South Africa's president announced Monday that the country will implement a nationwide lockdown to prevent the further spread of coronavirus.
The Associated Press reported that President Cyril Ramaphosa announced the measures Monday evening in a speech to the nation, calling the decision necessary to "disrupt" the spread of the disease across the country. Just over 400 people have reported cases in South Africa.
“This nationwide lockdown is necessary to fundamentally disrupt the chain of transmission across society,” Ramaphosa reportedly said.
“The next few days are crucial. Without decisive action the number of people infected will rapidly increase,” he continued. “This is extremely dangerous for a population like ours, which has a a large number of people with suppressed immunity because of HIV and TB, and high levels of poverty and malnutrition.”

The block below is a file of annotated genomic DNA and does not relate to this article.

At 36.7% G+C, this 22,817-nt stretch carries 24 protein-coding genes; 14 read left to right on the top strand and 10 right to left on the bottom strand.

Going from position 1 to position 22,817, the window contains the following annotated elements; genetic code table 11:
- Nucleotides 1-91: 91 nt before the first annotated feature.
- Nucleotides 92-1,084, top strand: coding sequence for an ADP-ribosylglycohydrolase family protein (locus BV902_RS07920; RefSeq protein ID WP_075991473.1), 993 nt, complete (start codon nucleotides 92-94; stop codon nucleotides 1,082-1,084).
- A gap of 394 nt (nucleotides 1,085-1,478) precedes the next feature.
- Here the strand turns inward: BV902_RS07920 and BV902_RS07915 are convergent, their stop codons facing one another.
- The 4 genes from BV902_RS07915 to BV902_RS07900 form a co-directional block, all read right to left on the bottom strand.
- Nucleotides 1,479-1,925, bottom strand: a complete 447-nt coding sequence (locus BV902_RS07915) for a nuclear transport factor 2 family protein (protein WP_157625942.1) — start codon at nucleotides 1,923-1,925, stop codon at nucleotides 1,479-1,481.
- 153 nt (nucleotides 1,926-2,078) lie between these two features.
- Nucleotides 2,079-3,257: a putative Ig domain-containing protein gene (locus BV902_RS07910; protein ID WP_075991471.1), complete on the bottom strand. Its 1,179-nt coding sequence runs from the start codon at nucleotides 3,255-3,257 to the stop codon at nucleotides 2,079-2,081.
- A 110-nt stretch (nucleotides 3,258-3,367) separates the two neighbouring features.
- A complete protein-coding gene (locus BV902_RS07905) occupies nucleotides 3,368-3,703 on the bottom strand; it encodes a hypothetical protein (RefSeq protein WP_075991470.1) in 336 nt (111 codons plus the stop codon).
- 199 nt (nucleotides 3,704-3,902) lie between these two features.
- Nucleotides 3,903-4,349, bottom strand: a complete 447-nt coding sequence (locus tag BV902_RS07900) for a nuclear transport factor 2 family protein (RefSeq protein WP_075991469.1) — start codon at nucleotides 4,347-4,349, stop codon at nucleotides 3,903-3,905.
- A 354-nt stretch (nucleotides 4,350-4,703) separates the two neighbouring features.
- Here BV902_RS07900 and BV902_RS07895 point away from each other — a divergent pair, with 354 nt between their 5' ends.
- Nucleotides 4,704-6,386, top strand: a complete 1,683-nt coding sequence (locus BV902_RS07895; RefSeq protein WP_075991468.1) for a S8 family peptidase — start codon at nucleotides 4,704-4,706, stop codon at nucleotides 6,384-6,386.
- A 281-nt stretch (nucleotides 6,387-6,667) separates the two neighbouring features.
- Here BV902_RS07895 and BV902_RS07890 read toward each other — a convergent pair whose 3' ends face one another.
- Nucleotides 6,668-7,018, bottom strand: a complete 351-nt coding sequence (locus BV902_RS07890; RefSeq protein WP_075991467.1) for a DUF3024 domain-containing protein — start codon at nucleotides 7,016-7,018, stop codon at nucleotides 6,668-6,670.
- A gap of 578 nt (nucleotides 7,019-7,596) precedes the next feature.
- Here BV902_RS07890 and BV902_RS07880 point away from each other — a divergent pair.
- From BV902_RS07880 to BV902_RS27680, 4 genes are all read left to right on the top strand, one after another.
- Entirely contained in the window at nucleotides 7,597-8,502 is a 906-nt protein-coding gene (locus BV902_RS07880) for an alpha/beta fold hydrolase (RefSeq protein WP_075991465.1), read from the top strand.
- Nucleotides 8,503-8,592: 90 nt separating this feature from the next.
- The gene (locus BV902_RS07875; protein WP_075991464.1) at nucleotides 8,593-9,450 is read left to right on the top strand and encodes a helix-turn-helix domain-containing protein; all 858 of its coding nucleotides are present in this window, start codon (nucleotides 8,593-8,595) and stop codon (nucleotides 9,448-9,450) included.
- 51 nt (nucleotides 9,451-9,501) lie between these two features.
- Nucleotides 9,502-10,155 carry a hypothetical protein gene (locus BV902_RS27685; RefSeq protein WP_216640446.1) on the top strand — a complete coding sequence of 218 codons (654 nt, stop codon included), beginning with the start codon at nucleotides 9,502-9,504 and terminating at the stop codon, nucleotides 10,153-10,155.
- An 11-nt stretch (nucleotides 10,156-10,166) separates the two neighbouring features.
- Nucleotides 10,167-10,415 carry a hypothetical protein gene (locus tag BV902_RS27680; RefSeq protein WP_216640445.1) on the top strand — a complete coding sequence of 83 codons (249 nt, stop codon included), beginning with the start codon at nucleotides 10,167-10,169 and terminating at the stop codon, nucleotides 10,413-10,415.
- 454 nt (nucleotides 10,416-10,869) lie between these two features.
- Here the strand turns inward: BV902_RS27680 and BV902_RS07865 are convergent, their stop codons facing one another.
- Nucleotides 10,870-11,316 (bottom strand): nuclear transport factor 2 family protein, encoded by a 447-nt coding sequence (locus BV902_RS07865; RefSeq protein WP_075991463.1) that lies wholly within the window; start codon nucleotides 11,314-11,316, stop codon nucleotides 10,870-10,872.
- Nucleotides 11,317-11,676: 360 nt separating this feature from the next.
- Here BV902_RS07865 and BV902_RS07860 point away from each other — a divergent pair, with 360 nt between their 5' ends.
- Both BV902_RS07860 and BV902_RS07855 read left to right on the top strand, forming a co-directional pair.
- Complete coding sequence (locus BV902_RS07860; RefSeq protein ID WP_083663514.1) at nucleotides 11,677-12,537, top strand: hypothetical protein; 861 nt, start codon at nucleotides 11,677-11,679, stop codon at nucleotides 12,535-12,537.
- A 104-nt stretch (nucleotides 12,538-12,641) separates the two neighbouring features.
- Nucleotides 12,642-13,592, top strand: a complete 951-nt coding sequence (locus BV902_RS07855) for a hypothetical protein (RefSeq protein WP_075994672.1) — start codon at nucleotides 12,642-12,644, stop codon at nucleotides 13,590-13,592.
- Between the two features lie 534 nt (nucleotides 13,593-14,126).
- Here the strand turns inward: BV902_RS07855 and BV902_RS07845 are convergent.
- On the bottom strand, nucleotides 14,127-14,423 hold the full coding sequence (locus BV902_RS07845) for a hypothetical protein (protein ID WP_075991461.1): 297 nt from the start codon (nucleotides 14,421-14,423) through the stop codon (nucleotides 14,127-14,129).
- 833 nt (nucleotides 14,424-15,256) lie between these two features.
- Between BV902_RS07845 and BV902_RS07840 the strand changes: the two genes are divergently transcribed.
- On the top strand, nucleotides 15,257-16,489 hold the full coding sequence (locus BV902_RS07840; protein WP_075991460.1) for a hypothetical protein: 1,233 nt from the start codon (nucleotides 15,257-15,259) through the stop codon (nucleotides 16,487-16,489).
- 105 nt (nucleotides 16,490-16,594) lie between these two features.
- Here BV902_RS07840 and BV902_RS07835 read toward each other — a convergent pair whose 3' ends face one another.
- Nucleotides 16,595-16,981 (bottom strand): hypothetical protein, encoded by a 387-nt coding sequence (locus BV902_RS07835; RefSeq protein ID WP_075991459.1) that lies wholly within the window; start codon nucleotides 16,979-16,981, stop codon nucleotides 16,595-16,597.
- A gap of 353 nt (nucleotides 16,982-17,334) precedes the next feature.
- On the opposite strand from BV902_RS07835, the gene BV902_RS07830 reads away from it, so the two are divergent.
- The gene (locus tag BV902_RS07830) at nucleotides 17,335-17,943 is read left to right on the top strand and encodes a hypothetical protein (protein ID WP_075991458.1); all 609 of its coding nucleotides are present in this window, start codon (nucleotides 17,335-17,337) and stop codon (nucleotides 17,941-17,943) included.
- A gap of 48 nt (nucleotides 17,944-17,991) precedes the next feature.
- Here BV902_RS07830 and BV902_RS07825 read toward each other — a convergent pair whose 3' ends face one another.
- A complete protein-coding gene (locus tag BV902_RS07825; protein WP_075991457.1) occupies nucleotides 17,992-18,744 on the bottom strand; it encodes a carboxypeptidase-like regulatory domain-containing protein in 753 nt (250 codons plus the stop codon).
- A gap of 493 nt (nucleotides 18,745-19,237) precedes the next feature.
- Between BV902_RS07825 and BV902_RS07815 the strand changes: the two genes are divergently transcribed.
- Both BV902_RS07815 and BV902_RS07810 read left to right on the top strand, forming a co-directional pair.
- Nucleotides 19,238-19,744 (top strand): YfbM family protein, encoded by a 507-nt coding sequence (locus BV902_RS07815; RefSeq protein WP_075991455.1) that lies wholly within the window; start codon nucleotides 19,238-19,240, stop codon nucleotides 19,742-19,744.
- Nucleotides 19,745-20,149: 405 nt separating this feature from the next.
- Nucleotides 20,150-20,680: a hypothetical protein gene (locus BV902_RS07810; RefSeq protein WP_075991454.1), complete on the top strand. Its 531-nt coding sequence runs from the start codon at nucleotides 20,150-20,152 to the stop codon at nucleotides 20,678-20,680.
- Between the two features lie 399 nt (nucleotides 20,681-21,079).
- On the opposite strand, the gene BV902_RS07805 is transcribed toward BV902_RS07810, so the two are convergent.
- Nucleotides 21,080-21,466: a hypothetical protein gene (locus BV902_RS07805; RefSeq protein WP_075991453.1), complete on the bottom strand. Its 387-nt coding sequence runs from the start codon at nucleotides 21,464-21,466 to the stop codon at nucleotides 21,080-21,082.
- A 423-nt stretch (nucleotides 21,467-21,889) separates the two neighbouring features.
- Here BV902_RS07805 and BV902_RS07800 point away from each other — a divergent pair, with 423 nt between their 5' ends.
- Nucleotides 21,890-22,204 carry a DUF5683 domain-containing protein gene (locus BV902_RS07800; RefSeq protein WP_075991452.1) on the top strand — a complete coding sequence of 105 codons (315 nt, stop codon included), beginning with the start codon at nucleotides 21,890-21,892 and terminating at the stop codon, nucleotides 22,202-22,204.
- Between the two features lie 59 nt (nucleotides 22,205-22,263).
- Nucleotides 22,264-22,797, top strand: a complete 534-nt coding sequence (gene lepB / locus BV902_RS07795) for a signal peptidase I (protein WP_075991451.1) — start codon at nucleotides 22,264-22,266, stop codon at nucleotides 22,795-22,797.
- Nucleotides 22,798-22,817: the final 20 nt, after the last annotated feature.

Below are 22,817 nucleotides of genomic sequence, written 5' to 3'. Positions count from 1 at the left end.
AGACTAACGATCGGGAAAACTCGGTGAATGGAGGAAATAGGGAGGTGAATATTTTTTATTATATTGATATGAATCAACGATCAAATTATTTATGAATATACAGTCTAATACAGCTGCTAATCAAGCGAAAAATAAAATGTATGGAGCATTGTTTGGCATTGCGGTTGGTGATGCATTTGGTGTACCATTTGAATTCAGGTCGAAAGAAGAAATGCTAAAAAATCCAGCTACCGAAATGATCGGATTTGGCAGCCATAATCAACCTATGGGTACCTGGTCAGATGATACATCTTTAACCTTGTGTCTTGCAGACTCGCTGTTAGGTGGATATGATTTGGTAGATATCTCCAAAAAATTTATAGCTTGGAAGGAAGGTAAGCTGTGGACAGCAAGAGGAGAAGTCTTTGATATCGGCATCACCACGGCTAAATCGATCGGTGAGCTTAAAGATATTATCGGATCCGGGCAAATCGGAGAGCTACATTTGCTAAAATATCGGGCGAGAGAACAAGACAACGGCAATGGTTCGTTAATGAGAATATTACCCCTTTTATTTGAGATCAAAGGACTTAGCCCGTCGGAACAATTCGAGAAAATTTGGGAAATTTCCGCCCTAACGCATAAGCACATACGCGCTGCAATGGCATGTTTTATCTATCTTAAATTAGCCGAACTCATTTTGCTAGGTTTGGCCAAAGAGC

Non-essential businesses will close under the order, while residents will only be able to leave their homes “under strictly controlled circumstances," the president said.
South Africa becomes the third African nation to implement nationwide lockdown procedures in Africa due to the virus, following Tunisia and Rwanda. No deaths have yet been reported in the country.
The decision follows lockdowns implemented by the governments of Italy and some other European nations which have struggled to stop the surge of new cases being reported daily across the world. The total number of cases has risen globally past 377,000.
Desmond Tutu, a South African Anglican cleric and Nobel Peace Prize winner, praised the restrictions in a statement from his foundation obtained by the AP.
“It is time to maximize our efforts to prevent COVID-19 from rampaging through our poorer communities, many of which are overcrowded and without decent sanitation,” Tutu said, adding: “It is time for South Africans to reach across the inequity which divides us.”